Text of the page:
I want to reiterate that these roles and their permissions can be customized. You can give any user role more permissions by simply checking a box. You can also change the names of the roles to be more specific to or more recognizable in your organization. In fact, you can even add more roles if you need to.
What Role-Based Access Control (RBAC) Can Do
We’ve gone over how you can control access based on user roles, but you may be wondering exactly what you’re going to get out of this.
There are plenty of advantages to having user access control. The most obvious one is the added security. By granting access to video content on a need-to-know basis, you’ll be preventing unnecessary access to sensitive information. With user roles defined, you can effectively restrict users to certain actions and predict their actions based on their role not only on the platform, but in the entire organization.
This brings me to my next point. You can maintain your organizational hierarchy on your enterprise video sharing platform. In essence, you’ll be aligning your employee’s video sharing platform user roles with their organizational responsibilities. This means that you can significantly cut down the complexity of assigning and switching user access rights.
This brings me to my next point. You can maintain transparency across your video sharing platform. When you assign specific roles to the users that also align with their organizational roles, you can expect the actions each user will perform on the platform.
This one doesn’t quite tie in as neatly, but with user access control, you would find it easier to comply with statutory or regulatory requirements for privacy and confidentiality.
You Need Role-Based Access Control (RBAC)
“That’s all great, but why do I need RBAC?” I hear you ask. Well, that’s because there was a time when user access control on your enterprise video platform may have seemed like a luxury but today, it is basic cybersecurity. When your company uses videos for all kinds of internal and external communication, they become increasingly sensitive and need to be protected from unauthorized actions. It becomes increasingly important for you to control who does what on your video sharing platform.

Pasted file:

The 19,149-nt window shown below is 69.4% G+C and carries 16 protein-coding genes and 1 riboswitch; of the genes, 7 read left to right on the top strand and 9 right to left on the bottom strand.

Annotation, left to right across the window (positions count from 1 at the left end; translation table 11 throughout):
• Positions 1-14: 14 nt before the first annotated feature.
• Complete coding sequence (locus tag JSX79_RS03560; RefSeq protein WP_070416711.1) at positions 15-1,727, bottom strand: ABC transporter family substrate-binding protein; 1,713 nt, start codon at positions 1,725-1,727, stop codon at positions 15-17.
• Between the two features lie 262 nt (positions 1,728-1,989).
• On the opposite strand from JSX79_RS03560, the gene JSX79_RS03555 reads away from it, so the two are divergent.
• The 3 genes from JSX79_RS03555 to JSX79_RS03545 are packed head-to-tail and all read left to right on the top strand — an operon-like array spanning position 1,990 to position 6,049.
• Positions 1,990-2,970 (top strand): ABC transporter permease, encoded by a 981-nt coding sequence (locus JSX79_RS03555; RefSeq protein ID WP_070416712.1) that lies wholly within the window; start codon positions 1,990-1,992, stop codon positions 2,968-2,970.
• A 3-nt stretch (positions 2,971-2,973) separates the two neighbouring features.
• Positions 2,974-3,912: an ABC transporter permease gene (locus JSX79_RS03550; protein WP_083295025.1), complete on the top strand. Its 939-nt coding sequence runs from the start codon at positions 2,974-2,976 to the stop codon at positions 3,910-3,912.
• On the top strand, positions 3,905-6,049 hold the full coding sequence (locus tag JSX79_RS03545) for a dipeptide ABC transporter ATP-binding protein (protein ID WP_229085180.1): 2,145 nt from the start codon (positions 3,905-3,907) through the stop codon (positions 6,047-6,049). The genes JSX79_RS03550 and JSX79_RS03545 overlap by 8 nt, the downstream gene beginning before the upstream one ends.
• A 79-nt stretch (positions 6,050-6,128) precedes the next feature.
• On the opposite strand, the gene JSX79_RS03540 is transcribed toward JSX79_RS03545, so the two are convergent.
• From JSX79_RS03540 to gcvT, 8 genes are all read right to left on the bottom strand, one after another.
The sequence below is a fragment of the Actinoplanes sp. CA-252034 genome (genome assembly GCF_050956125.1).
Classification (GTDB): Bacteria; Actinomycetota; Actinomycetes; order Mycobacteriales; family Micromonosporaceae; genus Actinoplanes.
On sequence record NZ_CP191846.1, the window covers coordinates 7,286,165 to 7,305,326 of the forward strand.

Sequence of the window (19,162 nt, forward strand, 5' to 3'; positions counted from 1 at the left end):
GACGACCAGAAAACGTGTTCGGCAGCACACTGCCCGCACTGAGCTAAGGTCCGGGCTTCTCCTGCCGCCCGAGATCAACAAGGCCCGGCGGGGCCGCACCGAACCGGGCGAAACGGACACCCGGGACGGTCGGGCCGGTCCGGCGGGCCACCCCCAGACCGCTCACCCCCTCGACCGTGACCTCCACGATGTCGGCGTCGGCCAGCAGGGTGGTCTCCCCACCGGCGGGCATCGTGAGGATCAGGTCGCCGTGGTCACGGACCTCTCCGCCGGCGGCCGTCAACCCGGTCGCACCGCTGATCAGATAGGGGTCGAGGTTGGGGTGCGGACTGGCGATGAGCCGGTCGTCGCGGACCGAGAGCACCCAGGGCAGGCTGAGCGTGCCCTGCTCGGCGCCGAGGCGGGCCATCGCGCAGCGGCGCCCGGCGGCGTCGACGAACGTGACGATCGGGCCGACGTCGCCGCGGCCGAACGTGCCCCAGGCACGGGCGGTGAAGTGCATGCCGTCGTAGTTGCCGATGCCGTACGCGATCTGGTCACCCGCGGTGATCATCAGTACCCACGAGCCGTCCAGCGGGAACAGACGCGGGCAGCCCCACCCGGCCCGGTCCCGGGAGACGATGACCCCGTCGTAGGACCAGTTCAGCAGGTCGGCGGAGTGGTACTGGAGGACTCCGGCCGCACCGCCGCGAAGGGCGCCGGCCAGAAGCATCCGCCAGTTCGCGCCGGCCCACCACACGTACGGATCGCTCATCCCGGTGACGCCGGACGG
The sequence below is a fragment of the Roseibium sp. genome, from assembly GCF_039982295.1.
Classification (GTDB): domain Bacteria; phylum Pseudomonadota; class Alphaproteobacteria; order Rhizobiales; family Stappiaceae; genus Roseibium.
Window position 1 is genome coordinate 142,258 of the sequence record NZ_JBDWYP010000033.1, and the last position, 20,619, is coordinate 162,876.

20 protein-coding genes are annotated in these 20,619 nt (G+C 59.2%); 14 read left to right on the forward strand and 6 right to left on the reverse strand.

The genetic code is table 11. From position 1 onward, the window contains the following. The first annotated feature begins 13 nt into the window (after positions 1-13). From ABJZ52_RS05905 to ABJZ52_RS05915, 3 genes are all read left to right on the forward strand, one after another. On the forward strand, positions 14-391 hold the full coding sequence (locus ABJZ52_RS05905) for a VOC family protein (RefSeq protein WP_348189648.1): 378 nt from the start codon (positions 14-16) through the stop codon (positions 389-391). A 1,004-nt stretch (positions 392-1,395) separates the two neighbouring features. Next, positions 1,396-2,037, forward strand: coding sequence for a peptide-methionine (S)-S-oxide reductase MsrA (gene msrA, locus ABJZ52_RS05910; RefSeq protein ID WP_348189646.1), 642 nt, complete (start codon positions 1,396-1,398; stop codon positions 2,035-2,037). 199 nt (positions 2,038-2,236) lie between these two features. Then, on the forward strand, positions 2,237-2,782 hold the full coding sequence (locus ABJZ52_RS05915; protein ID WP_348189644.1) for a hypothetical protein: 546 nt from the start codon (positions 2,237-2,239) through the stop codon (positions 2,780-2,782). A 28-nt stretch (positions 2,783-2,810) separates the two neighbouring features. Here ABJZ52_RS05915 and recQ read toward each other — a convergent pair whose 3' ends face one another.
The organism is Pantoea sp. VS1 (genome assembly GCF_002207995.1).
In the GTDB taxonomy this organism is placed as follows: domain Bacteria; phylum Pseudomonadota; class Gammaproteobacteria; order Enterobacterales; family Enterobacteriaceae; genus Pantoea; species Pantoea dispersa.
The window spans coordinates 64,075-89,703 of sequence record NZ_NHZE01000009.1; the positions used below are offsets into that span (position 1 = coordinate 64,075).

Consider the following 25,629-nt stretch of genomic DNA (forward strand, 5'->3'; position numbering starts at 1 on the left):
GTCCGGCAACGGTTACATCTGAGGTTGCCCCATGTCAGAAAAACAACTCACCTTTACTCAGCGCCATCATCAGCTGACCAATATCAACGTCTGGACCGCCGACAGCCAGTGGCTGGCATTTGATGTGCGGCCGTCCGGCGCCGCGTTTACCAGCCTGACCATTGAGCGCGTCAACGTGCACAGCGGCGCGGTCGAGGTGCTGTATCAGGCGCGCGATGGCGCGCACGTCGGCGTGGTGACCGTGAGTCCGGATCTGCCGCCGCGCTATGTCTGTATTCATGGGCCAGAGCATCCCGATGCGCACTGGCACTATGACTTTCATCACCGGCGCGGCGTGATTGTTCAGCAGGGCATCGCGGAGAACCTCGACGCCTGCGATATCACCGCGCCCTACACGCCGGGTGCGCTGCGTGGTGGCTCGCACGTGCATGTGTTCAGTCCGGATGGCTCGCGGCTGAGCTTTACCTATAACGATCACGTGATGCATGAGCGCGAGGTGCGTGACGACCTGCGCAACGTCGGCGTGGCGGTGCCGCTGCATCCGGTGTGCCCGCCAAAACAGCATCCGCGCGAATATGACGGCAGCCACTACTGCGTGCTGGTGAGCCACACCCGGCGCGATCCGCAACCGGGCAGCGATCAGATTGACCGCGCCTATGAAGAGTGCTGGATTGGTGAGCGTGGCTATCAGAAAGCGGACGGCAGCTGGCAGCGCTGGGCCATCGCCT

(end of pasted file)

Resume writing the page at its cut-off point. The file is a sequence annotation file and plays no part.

For a system that allows you to add multiple users via emails and collectively through a CSV and more, proper segregation of users with RBAC is necessary for appropriate user management.
Large enterprises have many employees, sometimes in multiples of hundred. You can’t realistically keep track of what each of those employees does on your video sharing platform, chock full of recorded meetings, webinars, announcements, what have you. It’s much easier to tie those employees to their respective roles to make sure they only see and do what they’re supposed to. A train is more likely to follow the path that it should than an airplane. The difference is the rails that keep that train on the track.
Law enforcement agencies involve sensitive digital evidence files, including videos, audio and images. Not only do you want to limit who has access to the content, you also want to limit who can add content to the platform and monitor the evidence files that are added. Most importantly, you have to make sure that no one makes any unauthorized changes. Tampered evidence would never make it to court. It is extremely important to handle evidence files with the utmost care because they have a lot of bearing on a lot of lives.
Similarly, healthcare institutions deal with just as much private data. There’s a lot of sensitive patient information stored in videos that should be protected from unauthorized access for their privacy. Role-based security is one of the easiest way to do that.
VIDIZMO is a Gartner Magic Quadrant recognized enterprise video platform that takes security very seriously. To find out more about VIDIZMO’s capabilities and offerings